Obviously, the government is in a catch-22 situation over the impending investigation by the Office of the High Commissioner for Human Rights.
The UN High Commissioner for Human Rights, Navi Pillay early this week informed the government of the appointment of an investigative team headed by Sandra Beidas and asked permission for the team to visit the island in the coming weeks.
If the government grants the request by the high commissioner that would amount to, at least some degree, to accepting the legitimacy of the panel and the investigation, which it has refused to accept from the outset. If it denies visa, it would be heading into a showdown with the UN and the powerful Western democracies that voted for the investigation. Such a showdown would have a host of long term negative repercussions for the country in general, and the ruling cohort, in particular.
Now, the government believes there is a way out for it from this intricate situation.
The latest modus operandi is obtaining the Parliament approval for the non-cooperation with the investigation and the denial of visa for the investigation team of the Office of the High Commissioner of Human Rights ( (OHCHR).
On Tuesday, at the Sri Lanka Freedom Party (SLFP) Central Committee meeting, the president briefed the parliamentarians on the request made by the UN rights chief. Later, on the President’s urging, the Central Committee decided to consult Parliament and to seek a date for a Parliament debate.
What is interesting in this government is that once the President nods in approval, there is a servile lot of low rung MPs, who would compete with each other to earn brownie points, by carrying out the presidential wishes. On Wednesday, a group of SLFP parliamentarians handed over a motion to the Secretary General of Parliament, demanding that the United Nation’s Human Rights Council mandated investigation on alleged war crimes in Sri Lanka should not be held. “This Parliament resolves that the investigation to be conducted against Sri Lanka by the United Nations Human Rights Commissioner’s Office should not be carried out on the ground that such a course of action is detrimental to the process of reconciliation and peace, and that it erodes the sovereignty, dignity and stature of Sri Lanka,” the motion submitted by nine SLFP MPs stated.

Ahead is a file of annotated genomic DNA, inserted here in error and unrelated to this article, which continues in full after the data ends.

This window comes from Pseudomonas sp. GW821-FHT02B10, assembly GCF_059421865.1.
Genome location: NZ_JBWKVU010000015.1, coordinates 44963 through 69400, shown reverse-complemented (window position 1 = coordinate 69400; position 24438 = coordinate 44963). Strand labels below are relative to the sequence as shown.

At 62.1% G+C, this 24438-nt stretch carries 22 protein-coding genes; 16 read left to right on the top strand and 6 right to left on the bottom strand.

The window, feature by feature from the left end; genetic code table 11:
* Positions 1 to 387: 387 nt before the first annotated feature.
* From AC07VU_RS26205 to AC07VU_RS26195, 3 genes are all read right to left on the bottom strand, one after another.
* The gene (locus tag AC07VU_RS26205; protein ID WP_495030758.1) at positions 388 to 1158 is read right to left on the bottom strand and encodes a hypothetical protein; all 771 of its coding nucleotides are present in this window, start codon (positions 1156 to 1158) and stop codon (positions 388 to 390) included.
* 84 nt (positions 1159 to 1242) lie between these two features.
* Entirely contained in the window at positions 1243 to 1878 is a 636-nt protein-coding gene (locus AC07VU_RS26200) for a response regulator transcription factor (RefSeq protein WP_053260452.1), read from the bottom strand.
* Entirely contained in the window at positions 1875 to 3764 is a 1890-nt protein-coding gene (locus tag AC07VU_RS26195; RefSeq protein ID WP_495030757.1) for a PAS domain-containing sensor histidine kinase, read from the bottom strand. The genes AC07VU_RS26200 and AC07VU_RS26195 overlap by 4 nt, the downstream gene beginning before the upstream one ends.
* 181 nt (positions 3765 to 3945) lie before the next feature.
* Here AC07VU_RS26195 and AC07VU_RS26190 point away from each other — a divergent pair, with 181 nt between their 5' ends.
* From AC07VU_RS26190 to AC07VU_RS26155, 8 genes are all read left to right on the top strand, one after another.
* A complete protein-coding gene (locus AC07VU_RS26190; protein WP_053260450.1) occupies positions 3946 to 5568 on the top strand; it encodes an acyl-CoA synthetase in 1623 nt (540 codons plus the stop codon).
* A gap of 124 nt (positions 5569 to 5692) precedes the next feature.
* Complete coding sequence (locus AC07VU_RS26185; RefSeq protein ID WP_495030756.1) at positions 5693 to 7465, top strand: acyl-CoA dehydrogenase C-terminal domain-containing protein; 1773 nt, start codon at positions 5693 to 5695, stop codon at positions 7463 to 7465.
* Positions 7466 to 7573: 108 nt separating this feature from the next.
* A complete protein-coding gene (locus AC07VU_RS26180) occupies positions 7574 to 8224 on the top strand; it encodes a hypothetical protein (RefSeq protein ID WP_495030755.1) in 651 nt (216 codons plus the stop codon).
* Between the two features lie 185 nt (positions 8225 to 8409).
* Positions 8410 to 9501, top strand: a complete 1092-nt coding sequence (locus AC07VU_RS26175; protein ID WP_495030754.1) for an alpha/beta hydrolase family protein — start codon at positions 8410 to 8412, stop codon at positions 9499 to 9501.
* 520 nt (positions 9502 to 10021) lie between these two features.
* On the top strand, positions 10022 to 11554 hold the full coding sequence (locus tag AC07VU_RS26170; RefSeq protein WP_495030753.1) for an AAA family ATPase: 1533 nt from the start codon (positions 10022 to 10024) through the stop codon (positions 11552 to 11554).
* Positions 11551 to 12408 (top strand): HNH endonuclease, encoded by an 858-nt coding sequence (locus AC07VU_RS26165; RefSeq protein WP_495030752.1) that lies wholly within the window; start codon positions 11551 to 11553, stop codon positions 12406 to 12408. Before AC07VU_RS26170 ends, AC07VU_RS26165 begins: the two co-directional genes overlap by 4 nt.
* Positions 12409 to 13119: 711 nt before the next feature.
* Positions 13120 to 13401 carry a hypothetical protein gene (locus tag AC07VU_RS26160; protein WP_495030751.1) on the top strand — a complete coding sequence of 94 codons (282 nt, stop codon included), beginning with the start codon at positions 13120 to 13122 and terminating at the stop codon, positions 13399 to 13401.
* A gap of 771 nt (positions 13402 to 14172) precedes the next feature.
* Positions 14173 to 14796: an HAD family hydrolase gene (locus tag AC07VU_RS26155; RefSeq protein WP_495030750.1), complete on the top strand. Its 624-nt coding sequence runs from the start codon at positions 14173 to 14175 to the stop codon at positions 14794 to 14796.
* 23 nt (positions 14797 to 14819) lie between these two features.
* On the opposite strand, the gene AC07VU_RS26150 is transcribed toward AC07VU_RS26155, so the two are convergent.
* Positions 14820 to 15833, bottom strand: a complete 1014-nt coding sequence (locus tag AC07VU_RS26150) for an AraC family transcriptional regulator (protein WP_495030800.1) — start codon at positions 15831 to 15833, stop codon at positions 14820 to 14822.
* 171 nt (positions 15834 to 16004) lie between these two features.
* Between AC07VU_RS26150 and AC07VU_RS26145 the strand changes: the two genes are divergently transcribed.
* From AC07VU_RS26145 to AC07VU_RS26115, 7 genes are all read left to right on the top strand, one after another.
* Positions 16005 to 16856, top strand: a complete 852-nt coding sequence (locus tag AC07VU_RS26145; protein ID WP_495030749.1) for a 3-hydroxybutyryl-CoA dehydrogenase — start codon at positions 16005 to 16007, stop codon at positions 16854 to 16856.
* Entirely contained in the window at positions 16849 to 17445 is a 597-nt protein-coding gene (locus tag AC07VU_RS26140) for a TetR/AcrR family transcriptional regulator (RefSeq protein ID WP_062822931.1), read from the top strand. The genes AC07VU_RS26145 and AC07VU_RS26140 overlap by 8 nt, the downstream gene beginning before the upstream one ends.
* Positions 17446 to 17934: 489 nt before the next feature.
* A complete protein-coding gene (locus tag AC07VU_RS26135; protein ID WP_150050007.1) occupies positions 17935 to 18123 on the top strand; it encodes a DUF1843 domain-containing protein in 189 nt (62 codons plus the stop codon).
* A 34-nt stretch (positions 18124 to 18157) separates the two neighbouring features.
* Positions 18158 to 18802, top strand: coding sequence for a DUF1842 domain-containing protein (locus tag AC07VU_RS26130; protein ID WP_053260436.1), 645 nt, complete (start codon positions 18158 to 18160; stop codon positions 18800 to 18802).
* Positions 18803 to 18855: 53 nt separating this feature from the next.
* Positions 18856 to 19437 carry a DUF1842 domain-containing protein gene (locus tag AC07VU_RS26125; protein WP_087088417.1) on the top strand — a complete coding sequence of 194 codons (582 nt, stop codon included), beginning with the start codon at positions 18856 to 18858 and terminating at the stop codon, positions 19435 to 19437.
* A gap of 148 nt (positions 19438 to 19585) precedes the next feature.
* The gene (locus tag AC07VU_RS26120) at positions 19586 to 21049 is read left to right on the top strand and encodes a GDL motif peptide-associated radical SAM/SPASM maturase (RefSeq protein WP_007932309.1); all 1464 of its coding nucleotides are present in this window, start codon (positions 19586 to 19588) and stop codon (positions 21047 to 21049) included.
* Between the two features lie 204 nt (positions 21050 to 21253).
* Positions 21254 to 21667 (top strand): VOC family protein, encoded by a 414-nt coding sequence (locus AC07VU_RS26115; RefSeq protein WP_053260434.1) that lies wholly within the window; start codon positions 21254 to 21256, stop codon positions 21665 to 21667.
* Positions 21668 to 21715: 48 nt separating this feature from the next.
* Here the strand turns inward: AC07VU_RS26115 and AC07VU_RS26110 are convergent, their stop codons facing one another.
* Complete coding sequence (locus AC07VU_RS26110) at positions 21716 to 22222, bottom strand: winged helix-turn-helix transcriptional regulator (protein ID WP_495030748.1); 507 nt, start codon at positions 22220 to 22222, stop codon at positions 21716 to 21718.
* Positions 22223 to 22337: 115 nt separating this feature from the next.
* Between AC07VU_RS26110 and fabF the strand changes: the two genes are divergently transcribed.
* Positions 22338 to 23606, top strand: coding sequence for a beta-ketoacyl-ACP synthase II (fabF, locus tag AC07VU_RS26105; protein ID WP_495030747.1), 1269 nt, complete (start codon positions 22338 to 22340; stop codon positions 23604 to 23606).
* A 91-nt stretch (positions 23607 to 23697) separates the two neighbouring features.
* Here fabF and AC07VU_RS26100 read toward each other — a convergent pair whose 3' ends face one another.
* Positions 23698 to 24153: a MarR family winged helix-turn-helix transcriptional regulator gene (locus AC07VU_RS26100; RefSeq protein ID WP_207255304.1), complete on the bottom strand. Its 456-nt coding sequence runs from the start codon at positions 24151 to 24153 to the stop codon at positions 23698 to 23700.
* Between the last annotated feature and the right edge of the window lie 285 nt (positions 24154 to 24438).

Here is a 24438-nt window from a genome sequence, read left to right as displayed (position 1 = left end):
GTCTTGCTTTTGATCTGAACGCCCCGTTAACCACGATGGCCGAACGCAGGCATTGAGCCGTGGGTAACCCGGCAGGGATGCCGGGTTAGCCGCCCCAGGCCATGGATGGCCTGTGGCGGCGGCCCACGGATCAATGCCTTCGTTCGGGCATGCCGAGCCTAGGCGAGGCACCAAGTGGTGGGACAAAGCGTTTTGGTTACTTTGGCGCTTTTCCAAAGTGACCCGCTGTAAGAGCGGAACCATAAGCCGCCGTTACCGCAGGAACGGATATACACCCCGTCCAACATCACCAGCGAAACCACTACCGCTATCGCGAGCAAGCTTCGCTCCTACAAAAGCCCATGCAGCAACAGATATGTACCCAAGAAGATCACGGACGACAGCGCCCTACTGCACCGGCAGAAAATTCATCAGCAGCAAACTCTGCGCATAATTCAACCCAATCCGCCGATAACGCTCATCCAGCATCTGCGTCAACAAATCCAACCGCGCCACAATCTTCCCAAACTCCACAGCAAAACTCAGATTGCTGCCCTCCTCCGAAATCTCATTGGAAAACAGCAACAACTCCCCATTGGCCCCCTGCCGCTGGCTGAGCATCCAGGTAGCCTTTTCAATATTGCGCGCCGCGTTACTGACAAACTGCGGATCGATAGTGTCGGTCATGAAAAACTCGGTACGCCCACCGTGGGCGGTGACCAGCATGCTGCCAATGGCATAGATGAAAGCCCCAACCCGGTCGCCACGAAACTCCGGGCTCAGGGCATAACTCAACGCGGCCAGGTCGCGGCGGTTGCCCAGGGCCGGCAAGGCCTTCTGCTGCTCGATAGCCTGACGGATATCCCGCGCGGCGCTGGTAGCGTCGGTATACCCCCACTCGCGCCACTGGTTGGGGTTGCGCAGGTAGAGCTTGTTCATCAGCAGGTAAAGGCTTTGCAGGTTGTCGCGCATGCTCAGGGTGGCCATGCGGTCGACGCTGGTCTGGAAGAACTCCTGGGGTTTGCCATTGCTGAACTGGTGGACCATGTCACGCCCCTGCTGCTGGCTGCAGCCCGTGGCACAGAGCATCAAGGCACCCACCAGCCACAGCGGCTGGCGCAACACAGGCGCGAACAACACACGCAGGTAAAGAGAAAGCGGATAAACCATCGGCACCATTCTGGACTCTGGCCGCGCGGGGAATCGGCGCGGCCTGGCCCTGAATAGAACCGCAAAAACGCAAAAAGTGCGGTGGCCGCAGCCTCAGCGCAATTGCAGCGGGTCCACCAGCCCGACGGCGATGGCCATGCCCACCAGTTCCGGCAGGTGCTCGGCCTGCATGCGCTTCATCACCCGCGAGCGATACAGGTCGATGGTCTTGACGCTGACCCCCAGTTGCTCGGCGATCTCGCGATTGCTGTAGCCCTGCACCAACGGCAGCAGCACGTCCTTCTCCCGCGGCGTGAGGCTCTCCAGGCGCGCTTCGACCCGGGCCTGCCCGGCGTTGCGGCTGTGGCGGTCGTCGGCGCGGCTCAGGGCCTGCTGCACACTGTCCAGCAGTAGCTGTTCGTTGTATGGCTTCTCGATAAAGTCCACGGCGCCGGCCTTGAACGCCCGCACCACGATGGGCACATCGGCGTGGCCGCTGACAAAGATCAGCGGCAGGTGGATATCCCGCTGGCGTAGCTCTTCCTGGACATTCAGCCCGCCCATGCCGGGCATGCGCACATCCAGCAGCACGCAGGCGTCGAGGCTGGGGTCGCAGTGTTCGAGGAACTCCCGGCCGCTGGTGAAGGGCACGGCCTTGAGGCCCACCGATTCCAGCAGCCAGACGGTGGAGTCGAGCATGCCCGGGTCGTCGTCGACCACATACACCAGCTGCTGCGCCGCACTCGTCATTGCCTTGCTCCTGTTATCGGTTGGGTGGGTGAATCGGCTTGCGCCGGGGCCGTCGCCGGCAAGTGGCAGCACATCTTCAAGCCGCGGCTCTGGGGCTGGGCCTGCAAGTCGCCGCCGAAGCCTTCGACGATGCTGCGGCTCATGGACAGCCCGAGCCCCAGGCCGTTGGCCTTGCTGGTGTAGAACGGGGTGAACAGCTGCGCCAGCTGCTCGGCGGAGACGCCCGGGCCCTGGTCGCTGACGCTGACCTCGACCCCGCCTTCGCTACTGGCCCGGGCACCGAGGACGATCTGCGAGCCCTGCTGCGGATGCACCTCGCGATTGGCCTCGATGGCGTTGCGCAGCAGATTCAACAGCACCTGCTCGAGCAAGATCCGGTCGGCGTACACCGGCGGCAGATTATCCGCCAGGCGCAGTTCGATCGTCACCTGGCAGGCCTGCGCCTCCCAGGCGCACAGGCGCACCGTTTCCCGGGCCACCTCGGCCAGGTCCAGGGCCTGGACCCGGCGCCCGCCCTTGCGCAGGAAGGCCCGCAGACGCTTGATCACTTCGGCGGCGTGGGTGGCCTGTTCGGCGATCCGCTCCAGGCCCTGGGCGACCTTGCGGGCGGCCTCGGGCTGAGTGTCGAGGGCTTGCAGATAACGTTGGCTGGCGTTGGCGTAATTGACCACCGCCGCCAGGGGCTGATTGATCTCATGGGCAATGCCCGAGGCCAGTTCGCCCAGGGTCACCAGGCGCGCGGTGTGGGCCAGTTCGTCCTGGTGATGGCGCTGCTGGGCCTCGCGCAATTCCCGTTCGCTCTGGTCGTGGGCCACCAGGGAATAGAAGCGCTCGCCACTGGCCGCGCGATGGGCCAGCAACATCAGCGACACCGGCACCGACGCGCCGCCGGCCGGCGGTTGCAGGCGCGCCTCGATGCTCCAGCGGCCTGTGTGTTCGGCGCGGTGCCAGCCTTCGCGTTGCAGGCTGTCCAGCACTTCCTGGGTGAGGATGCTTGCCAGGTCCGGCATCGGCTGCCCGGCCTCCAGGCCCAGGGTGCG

A date for a debate on the motion will be fixed today at a meeting of parliamentary group leaders.
The strategy is clear. The Parliament, the composition of which has been distorted by the crossovers to the ruling party would vote for the non cooperation with forthcoming investigation and to decline visa to the members of the team. As Parliament has been relegated to a rubber stamp of the all powerful President, the outcome of the vote is, anyway, a foregone conclusion. But, the government believes, perhaps naively, if not out of frustration, that such a manoeuvring would provide an aura of legitimacy to its decision.
But, one would find this strategy, is a little too familiar.
Sequence of events
It was pretty much the same sequence of events that unfolded before the controversial removal of former Chief Justice Shirani Bandaranayake. The President and the ruling cohort were nonplussed after the Chief Justice issued a ruling on the Divi Neguma Bill that challenged the concentration of powers at the hands of the Centre, (on that particular occasion with the Ministry of Economic Development headed by Presidential brother Basil Rajapaksa). Then the servile MPs of the ruling party, many of them eyeing a deputy ministerial post, in return for their show of allegiance to the leadership, submitted a no confidence motion against the Chief Justice. (In fact, initially they collected the signatures of their colleagues – who were equally eager to show their loyalty to the leadership – on a blank paper, and later added some flimsy allegations against the former CJ).